07.11.2017 'Nathan Bridges Dune' on a Martian Mountain
07.11.2017 'Ireson Hill' on Mount Sharp, Mars
06.29.2017 Traction control testing
06.21.2017 A.I. laser targeting
06.01.2017 Diagram of Lake Stratification on Mars
03.21.2017 Break in Raised Tread on Curiosity Wheel
02.27.2017 Swirling Dust in Gale Crater, Mars, Sol 1613
02.27.2017 Dust Devil Passes Near Martian Sand Dune
02.27.2017 Sand Moving Under Curiosity, One Day to Next
12.13.2016 Now and Long Ago at Gale Crater, Mars
12.13.2016 Where's Boron? Mars Rover Detects It
10.03.2016 Curiosity Self-Portrait at 'Murray Buttes'
10.03.2016 Butte 'M9a' in 'Murray Buttes' on Mars
09.19.2016 Ribbon Cutting
09.09.2016 Farewell to Murray Buttes (Image 5)
09.09.2016 Farewell to Murray Buttes (Image 4)
09.09.2016 Farewell to Murray Buttes (Image 3)
09.09.2016 Farewell to Murray Buttes (Image 2)
09.09.2016 Farewell to Murray Buttes (Image 1)
08.26.2016 Out-of-this-World Records
03.30.2016 Erisa Hines
03.30.2016 Buzz Aldrin
02.12.2016 Women in Science
02.09.2016 Adam Steltzner, a JPL engineer
01.27.2016 Night Close-up of Martian Sand Grains
01.27.2016 Curiosity Self-Portrait at Martian Sand Dune
12.17.2015 Alteration Effects at Gale and Gusev Craters
Curiosity Extends Arm for First Time on MarsNASA's Mars rover Curiosity extended its robotic arm on Aug. 20, 2012, for the first time on Mars and used its Navigation Camera (Navcam) to capture this view of the extended arm.
The view is a mosaic of low-resolution thumbnail images returned to Earth a few hours after the activity on Mars. Higher resolution versions were to follow.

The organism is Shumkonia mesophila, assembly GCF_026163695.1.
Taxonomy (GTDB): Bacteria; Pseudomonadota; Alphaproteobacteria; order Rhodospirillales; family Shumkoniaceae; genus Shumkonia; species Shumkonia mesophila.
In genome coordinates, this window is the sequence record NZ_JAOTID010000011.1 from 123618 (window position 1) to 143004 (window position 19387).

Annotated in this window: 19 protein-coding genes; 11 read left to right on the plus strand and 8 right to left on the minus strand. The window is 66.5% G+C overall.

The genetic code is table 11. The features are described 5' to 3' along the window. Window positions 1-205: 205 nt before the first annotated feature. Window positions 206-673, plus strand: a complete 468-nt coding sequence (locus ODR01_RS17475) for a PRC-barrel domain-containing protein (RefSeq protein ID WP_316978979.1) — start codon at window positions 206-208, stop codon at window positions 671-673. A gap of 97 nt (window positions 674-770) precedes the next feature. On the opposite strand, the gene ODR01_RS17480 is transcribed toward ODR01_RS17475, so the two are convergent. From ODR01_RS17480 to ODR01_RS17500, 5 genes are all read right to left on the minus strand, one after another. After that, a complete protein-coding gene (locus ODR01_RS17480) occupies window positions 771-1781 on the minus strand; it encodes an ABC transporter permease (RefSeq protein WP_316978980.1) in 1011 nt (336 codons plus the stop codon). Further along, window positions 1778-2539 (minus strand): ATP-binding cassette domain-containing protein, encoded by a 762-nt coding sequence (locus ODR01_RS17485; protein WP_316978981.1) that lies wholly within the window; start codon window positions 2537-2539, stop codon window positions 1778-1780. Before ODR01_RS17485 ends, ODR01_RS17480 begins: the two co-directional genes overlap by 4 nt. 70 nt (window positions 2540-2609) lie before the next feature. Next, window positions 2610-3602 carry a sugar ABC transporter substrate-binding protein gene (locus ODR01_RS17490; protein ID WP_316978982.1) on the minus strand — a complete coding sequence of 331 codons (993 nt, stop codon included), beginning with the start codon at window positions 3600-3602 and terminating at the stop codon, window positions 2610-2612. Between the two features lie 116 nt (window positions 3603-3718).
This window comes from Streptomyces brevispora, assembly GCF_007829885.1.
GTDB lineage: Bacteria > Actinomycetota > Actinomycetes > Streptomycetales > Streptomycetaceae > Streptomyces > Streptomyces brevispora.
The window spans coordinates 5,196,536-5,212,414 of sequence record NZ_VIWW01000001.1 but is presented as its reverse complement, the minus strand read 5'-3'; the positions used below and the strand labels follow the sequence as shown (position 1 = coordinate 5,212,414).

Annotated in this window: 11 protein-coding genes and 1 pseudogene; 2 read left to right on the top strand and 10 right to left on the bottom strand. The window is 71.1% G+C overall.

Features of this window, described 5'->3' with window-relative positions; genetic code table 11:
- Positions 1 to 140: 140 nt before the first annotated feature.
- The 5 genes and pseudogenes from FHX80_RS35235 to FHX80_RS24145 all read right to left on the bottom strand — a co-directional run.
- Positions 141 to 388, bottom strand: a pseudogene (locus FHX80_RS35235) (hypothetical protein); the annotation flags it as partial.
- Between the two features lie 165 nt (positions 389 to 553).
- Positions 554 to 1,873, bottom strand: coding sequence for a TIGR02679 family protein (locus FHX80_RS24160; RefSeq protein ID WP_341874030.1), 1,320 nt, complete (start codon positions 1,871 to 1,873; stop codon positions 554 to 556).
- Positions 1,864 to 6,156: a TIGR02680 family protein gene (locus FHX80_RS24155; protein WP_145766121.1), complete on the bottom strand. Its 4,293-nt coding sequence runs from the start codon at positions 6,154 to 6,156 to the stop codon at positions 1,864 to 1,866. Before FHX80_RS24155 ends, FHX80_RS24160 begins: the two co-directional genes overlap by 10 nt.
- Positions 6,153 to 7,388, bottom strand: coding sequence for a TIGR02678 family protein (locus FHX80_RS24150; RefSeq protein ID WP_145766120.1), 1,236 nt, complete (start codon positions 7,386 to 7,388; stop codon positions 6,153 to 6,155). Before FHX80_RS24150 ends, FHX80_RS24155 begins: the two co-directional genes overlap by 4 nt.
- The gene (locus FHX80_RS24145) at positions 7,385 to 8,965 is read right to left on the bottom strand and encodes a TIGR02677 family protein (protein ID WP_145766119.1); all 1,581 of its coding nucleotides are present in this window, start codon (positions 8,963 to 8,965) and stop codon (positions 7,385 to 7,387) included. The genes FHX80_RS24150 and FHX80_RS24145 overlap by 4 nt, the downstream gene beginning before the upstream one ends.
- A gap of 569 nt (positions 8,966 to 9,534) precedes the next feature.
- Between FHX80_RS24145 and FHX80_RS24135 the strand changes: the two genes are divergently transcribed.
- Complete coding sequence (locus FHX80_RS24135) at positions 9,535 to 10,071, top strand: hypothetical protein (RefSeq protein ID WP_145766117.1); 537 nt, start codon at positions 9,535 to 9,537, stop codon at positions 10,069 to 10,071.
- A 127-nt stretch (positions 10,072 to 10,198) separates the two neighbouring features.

The 7-foot-long (2.1-meter-long) arm maneuvers a turret of tools including a camera, a drill, a spectrometer, a scoop and mechanisms for sieving and portioning samples of powdered rock and soil.
Numbers around the edge are degrees of the compass and degrees below or above horizontal.
Curiosity landed on Mars two weeks ago to begin a two-year mission using 10 instruments to assess whether a carefully chosen study area inside Gale Crater has ever offered environmental conditions favorable for microbial life.
JPL, a division of the California Institute of Technology, Pasadena, manages the Mars Science Laboratory Project, including Curiosity, for NASA's Science Mission Directorate, Washington. JPL designed and built the rover. The Space Division of MDA Information Systems Inc. built the robotic arm in Pasadena.
Image Credit: NASA/JPL-Caltech